The extra property tax revenue from 2020 Prop 13 would have gone into pockets not into roads.  The  2020 Proposition 13 tax hike would have cost taxpayers $740 million per year for 35 years. The cash mainly going to construction-worker unions and contractors that hire everyone, with priority spending going to people working on projects in districts that have signed labor agreements that those in  power prefer.  As we know, the so-called 2020 Proposition 13 failed.

Prop 15 and the Near End of Commercial Property Tax Relief     

Even more dangerous for California, the 2020 Proposition 15 tax hike that was proposed to voters across all 58 counties would have removed the right for commercial property owners to avoid property tax reassessment.  This would have raised property taxes on all commercial and business property owners, which would have raised commercial store rents, office and apt. rentals, rentals on all business tenants would have gone up.  This would in turn have increased prices on all goods and services throughout the state of California.   Considering the outcome on middle class residents and working families, it would not have been a pretty picture.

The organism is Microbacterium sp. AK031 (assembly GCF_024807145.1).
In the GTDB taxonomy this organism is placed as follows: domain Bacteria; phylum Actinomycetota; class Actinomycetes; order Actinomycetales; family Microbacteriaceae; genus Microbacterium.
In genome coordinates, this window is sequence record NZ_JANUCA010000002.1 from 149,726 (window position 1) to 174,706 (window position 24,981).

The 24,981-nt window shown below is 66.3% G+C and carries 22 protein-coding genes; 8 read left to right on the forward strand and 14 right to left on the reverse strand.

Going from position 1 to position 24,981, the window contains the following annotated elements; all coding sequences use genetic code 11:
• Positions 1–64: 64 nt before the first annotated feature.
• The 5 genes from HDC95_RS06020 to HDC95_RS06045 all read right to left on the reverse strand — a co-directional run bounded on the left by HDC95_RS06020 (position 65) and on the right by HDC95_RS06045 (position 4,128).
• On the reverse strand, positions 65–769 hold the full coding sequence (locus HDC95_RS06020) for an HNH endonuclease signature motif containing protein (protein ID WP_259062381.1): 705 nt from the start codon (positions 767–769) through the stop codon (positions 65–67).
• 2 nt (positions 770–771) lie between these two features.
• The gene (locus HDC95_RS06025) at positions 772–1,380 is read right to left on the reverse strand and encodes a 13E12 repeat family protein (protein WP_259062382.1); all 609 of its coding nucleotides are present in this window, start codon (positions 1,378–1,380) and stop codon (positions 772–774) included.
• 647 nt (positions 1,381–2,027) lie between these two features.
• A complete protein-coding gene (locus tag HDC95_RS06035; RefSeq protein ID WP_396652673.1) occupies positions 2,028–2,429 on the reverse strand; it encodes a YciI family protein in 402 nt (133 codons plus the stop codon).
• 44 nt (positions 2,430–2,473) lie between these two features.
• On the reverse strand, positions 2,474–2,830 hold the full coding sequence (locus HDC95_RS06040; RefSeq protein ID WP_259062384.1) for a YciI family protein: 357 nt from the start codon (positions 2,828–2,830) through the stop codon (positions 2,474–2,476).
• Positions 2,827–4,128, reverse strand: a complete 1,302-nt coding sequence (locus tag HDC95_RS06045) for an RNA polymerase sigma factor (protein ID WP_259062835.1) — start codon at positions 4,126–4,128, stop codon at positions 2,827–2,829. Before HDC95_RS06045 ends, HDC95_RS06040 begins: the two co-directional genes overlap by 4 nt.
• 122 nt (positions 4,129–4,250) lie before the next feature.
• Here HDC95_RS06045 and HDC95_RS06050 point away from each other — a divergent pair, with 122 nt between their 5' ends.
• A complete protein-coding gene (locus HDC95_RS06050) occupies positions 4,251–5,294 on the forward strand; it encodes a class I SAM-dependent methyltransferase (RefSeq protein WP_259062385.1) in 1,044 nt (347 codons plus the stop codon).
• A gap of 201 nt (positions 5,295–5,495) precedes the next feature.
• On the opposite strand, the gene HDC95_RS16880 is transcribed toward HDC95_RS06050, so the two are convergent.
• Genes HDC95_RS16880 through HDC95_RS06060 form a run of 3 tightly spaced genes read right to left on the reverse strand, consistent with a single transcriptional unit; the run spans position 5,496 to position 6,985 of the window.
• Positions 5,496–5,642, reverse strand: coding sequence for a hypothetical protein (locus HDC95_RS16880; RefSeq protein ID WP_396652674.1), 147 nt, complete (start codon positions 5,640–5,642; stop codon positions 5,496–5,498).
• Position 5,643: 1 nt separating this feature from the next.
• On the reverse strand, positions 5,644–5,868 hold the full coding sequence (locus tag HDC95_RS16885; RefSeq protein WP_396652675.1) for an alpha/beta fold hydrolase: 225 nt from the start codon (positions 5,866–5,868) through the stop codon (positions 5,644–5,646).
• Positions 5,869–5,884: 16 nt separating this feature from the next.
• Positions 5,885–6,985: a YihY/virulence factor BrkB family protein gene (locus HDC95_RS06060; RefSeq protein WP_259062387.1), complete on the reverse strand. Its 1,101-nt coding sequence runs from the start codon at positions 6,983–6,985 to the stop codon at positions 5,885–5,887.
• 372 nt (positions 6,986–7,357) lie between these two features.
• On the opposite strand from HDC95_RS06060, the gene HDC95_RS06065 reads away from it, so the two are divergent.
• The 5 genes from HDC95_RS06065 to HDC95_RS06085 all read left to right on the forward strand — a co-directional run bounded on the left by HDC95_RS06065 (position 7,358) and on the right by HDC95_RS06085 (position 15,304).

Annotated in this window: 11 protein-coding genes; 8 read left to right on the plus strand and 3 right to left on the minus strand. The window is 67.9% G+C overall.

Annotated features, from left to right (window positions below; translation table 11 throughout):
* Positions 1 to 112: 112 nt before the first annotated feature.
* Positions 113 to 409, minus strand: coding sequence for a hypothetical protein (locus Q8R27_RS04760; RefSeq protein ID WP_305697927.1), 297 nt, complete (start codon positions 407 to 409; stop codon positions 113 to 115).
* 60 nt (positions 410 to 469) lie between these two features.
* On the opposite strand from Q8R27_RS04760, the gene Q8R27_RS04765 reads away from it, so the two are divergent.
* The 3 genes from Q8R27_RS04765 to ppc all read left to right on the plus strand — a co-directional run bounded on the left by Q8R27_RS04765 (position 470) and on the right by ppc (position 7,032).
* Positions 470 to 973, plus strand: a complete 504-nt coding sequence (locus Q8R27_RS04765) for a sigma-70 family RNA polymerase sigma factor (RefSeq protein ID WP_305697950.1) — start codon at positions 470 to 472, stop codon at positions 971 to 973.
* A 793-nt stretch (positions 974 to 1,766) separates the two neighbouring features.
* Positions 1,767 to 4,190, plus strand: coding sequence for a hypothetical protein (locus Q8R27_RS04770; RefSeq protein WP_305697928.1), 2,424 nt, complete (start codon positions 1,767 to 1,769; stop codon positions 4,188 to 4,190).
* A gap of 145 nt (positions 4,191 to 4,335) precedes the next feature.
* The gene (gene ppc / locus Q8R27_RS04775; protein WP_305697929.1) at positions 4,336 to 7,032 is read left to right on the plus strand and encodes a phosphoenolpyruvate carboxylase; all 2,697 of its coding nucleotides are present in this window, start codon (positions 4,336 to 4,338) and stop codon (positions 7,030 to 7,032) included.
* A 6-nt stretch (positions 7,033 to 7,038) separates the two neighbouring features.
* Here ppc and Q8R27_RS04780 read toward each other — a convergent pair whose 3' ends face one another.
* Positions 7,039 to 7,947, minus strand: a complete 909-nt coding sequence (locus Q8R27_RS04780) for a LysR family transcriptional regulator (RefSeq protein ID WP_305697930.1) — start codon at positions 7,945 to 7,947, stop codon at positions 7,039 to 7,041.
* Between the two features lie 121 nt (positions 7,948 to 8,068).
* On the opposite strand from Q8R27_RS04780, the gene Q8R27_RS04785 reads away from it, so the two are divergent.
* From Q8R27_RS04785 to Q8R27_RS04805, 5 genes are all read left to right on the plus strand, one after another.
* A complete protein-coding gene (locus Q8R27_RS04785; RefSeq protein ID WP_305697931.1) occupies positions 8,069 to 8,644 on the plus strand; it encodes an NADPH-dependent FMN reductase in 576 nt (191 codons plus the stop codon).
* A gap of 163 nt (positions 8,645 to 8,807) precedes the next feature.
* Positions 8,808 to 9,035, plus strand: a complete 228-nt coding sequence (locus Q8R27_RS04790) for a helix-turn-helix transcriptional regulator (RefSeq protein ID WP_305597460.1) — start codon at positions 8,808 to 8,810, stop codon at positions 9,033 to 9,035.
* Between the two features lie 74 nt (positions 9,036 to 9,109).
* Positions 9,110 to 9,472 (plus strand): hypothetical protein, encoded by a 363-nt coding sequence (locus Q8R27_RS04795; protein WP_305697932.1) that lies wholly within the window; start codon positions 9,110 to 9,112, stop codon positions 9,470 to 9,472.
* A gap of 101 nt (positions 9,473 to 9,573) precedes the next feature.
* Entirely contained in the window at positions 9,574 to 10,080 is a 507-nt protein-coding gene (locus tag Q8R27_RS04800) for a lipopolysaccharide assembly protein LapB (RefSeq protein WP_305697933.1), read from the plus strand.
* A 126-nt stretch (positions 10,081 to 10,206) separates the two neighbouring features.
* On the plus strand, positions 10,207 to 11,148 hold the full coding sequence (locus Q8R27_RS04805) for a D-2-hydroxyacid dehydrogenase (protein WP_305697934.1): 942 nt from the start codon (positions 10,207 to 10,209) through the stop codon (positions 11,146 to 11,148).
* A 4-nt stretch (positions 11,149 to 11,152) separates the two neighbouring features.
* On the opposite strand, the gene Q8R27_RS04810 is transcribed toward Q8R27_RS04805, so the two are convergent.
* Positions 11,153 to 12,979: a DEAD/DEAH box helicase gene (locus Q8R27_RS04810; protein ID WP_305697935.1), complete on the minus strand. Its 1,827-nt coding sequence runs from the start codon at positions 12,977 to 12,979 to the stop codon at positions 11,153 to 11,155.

Supporters of the Proposition 15 campaign raised over $67.6 million mostly from foundations and public service unions. The top three contributors were the Chan Zuckerburg Initiative, California Teachers Association, and SEIU California. Supporters say Prop 15 is a broad coalition of 1600 organizations launched by civil rights organizations, housing groups, parents, teachers, nurses, firefighters and community-based organizations who advocate for equality and justice for communities of color

Opposition to Proposition 15 Campaign has raised over $73.1 million mostly from land developers, agricultural interests and golf and country clubs. The largest donor is the California Business Roundtable Issues PAC that has contributed more than $38 million to the No on 15 Campaign.  The Business Roundtable’s biggest donors are New York-based Blackstone Property Partners who gave $7 million and Michael Hayde, CEO of the Irvine real estate investment firm Western National Group, who gave $4.5 million.